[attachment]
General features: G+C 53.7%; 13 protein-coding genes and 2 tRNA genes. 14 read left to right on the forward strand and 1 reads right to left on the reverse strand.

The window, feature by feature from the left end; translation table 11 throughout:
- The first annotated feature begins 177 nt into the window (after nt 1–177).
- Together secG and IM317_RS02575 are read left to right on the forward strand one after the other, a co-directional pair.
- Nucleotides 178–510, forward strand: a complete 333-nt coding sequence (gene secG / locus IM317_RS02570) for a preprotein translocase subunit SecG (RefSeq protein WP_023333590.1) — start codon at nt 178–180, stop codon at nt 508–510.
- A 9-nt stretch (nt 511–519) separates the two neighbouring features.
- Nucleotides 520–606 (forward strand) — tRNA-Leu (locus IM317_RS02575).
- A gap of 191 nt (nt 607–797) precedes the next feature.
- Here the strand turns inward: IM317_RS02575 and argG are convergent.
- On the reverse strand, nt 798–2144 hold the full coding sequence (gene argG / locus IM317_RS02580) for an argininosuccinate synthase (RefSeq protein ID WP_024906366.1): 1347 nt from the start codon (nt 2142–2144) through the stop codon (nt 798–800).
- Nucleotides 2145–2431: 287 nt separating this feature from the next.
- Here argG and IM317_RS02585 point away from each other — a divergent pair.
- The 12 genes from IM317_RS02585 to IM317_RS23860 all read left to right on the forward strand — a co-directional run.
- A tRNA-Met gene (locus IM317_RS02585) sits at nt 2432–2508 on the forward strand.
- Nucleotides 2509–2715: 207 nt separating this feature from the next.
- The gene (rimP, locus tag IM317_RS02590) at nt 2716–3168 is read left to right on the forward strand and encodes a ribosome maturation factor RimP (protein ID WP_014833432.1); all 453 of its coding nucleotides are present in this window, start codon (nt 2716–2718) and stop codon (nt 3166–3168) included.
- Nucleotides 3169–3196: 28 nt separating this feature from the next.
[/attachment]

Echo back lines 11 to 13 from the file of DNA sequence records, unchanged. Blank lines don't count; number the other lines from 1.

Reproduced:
- Nucleotides 2145–2431: 287 nt separating this feature from the next.
- Here argG and IM317_RS02585 point away from each other — a divergent pair.
- The 12 genes from IM317_RS02585 to IM317_RS23860 all read left to right on the forward strand — a co-directional run.